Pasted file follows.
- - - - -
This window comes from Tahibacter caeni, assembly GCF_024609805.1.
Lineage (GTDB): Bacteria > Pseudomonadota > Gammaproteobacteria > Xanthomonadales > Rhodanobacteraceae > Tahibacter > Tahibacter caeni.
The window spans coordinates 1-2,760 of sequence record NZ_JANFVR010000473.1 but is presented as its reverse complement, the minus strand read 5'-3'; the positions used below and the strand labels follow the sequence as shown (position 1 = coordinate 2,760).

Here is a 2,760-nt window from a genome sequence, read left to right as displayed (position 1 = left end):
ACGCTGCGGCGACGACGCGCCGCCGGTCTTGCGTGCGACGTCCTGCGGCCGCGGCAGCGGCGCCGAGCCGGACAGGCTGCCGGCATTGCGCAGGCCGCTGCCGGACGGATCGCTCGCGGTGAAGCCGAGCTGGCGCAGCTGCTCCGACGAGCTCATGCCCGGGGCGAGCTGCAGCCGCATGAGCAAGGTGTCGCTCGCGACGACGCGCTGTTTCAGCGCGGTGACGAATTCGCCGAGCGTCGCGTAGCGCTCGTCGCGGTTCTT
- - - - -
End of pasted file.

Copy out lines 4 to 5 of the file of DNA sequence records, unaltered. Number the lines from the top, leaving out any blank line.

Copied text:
Here is a 2,760-nt window from a genome sequence, read left to right as displayed (position 1 = left end):
ACGCTGCGGCGACGACGCGCCGCCGGTCTTGCGTGCGACGTCCTGCGGCCGCGGCAGCGGCGCCGAGCCGGACAGGCTGCCGGCATTGCGCAGGCCGCTGCCGGACGGATCGCTCGCGGTGAAGCCGAGCTGGCGCAGCTGCTCCGACGAGCTCATGCCCGGGGCGAGCTGCAGCCGCATGAGCAAGGTGTCGCTCGCGACGACGCGCTGTTTCAGCGCGGTGACGAATTCGCCGAGCGTCGCGTAGCGCTCGTCGCGGTTCTT